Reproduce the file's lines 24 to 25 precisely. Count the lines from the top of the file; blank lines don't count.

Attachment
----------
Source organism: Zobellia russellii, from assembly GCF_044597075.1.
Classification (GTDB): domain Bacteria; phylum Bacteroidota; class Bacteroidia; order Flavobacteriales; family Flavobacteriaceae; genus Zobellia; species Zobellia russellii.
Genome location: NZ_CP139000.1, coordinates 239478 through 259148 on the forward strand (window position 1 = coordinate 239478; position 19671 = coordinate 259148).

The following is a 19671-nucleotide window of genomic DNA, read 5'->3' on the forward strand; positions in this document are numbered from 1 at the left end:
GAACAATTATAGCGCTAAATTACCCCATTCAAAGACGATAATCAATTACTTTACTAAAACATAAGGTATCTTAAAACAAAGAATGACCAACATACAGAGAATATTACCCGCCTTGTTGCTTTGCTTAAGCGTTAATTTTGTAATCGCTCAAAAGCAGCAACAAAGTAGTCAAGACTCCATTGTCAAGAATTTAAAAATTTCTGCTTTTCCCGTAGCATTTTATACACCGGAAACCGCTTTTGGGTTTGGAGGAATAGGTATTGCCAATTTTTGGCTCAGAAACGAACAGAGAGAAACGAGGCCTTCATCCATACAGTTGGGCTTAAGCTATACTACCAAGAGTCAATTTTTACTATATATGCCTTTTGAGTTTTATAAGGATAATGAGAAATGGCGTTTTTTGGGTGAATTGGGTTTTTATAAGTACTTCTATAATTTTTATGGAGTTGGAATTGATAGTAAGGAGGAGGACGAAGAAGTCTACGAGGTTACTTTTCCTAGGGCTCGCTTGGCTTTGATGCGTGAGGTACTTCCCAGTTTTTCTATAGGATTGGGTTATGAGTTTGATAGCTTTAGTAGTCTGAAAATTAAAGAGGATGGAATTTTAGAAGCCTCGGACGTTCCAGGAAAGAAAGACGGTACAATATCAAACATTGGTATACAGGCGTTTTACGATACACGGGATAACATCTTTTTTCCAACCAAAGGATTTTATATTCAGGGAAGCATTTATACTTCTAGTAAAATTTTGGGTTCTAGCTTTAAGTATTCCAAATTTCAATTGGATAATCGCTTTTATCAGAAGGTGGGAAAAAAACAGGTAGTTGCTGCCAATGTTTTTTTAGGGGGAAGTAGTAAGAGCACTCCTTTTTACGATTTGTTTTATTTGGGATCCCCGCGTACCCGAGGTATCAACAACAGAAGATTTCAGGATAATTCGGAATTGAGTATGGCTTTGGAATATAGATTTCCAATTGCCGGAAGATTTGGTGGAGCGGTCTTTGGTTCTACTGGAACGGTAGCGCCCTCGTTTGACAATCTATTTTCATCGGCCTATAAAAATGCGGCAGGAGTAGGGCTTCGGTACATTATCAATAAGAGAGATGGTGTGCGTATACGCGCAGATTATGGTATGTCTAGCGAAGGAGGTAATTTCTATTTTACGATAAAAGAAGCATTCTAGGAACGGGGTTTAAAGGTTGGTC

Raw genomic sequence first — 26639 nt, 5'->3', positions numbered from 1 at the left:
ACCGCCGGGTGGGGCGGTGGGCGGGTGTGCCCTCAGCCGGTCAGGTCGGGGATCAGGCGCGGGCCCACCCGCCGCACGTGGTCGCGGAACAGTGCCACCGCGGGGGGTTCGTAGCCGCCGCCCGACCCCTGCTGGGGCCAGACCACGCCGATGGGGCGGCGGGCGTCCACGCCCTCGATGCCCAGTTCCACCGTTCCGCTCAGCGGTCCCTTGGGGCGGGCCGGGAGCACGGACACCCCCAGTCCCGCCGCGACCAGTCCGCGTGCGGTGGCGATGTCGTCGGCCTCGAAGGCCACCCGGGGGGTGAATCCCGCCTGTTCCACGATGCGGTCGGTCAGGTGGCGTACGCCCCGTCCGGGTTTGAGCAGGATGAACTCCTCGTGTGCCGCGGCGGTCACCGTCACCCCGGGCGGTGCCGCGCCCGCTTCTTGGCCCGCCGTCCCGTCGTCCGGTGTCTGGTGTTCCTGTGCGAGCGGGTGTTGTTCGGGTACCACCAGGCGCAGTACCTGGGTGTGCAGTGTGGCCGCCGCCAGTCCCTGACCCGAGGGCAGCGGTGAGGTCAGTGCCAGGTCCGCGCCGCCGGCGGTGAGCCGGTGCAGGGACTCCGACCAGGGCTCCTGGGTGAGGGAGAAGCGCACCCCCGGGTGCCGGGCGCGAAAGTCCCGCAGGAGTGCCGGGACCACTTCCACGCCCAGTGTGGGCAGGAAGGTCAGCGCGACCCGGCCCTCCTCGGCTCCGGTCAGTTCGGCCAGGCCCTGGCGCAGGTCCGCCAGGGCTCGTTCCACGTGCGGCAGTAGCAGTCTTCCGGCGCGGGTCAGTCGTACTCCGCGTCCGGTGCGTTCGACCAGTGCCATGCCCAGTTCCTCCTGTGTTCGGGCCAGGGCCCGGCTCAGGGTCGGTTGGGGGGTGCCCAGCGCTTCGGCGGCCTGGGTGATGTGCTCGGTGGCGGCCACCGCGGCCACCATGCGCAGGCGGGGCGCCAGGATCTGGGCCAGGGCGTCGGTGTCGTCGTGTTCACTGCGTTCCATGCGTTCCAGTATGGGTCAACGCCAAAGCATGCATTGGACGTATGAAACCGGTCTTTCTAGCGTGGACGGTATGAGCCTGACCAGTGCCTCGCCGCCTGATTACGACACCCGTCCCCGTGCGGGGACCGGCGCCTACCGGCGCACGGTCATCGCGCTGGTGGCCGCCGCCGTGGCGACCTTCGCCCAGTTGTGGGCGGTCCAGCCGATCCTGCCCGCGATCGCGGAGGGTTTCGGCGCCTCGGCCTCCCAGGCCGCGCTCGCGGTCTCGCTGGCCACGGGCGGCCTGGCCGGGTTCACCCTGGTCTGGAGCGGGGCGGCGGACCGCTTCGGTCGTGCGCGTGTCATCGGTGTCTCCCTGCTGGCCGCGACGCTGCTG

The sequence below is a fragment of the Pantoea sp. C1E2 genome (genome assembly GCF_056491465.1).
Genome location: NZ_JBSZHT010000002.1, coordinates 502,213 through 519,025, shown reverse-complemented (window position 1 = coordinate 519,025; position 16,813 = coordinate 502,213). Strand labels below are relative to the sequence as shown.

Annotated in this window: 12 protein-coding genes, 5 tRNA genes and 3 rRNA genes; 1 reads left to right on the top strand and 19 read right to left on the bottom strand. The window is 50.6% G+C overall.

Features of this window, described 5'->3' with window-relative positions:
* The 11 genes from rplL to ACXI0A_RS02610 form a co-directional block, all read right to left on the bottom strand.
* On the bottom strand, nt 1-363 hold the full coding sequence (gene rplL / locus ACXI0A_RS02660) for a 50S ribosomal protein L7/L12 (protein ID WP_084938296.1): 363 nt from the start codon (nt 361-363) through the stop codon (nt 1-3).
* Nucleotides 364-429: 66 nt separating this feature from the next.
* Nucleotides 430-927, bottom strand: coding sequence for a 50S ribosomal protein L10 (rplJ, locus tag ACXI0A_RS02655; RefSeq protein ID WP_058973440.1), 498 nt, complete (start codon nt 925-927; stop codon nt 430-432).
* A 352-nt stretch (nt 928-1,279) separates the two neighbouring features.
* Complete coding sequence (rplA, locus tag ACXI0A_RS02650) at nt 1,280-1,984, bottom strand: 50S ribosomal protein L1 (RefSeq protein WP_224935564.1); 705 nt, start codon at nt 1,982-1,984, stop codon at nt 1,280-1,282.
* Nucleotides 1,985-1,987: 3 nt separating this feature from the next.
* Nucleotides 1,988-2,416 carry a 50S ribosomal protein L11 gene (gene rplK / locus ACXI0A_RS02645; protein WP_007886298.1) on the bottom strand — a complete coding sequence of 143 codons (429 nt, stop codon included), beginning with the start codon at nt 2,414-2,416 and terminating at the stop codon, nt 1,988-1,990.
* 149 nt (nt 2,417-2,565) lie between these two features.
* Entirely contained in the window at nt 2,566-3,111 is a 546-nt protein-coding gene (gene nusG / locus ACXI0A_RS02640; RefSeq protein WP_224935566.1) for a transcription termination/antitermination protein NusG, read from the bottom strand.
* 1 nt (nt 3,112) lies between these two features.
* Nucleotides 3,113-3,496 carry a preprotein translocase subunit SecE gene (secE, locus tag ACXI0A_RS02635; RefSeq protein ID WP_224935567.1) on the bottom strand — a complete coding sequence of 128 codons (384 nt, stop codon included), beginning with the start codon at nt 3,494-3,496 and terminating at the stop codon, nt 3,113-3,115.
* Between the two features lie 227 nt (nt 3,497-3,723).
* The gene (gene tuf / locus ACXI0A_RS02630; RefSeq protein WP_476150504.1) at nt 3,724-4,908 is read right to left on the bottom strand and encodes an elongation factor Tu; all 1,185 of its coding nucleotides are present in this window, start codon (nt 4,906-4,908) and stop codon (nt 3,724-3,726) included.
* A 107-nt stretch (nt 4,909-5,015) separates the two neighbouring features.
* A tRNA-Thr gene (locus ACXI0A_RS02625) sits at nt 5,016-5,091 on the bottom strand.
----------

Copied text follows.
* Between the two features lie 227 nt (nt 3,497-3,723).
* The gene (gene tuf / locus ACXI0A_RS02630; RefSeq protein WP_476150504.1) at nt 3,724-4,908 is read right to left on the bottom strand and encodes an elongation factor Tu; all 1,185 of its coding nucleotides are present in this window, start codon (nt 4,906-4,908) and stop codon (nt 3,724-3,726) included.